‘Investors in People’ Sir Dave Brailsford

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I am a great fan of Sir Dave Brailsford Team Principal of the Sky cycling team, and I have written before about how his ‘marginal gains’ approach to teaching and school leadership can be instructive. In a new item for ‘Investors in People’, Sir Dave has outlined his five tips for creating an ‘outperforming team‘ – put simply, a highly successful team.

Here are his five tips:

1. Recruit the best people. This isn’t always easy, but school leaders need to prioritise this in their school development. Brailsford indicates that the emphasis should be on finding the people who will best fit into the culture and behaviours of the team, rather than simply their degree of skill.

2. Give people ownership. Trust is a key tenet in all teams and school teachers are no different. It is essential for motivation and it brings with it an shared accountability.

3. Make sure there’s absolute clarity of role, responsibly and boundaries. This is a tricky but essential task for school teachers and leaders. We can too often make assumptions that students understand our boundaries, or that staff understand their role and the role and responsibilities of those in leadership. We can waste time and build frustration if teachers aren’t supported with a great clarity of who does what and why. It takes skillful and relentless communication.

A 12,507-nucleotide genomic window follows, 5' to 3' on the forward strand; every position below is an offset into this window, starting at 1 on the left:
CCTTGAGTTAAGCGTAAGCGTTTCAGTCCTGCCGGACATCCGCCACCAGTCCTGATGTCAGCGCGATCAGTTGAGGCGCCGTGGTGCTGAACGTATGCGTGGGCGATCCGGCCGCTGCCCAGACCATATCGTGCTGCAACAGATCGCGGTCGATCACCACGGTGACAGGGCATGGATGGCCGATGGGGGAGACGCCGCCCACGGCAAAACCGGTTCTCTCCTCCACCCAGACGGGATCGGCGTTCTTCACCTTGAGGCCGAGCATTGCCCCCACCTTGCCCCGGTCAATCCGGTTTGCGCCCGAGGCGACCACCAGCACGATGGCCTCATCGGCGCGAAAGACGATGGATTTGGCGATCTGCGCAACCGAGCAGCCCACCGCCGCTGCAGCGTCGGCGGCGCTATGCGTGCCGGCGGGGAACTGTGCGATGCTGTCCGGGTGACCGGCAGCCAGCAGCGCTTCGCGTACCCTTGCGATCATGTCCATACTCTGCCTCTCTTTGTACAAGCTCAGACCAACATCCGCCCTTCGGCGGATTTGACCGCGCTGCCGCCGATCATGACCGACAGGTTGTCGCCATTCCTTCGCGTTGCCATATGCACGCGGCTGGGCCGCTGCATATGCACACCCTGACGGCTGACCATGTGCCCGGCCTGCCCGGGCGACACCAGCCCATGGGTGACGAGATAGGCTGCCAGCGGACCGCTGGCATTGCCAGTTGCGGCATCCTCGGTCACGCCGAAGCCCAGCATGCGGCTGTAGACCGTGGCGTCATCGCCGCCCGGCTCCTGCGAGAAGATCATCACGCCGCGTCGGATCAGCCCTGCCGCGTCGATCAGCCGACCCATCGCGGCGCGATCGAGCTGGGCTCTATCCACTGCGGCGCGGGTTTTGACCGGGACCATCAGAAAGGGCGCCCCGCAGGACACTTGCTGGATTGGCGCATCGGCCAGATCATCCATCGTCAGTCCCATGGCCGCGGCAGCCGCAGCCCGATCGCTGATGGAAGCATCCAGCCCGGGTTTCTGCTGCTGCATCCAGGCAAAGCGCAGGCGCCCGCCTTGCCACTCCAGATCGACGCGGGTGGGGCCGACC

4. Identify the standards which you expect and are going to set. Again, clarity is key. Make clear what your standards of behaviour and performance are by being doggedly determined in making these visible and attainable. Tell stories to make this tangible and be open about the purpose and evidence for your standards.

5. You want happy people and a happy environment. The infamous quote from Sir Michael Wilshaw about a brow beaten and unhappy staff revealing a school leader doing their job well was a real clanger. It sounds light and fluffy, but teachers need to work in an environment of trust otherwise they will not listen to the feedback that will prove so crucial for improvement. You can have high standards but still retain a happy atmosphere and a climate of trust and shared purpose. If you followed the previous four points successful you will likely fulfill the criteria for happy people in a happy environment.

Here is a short video of the man himself articulating his tips for having a great team with a playlist of related videos:

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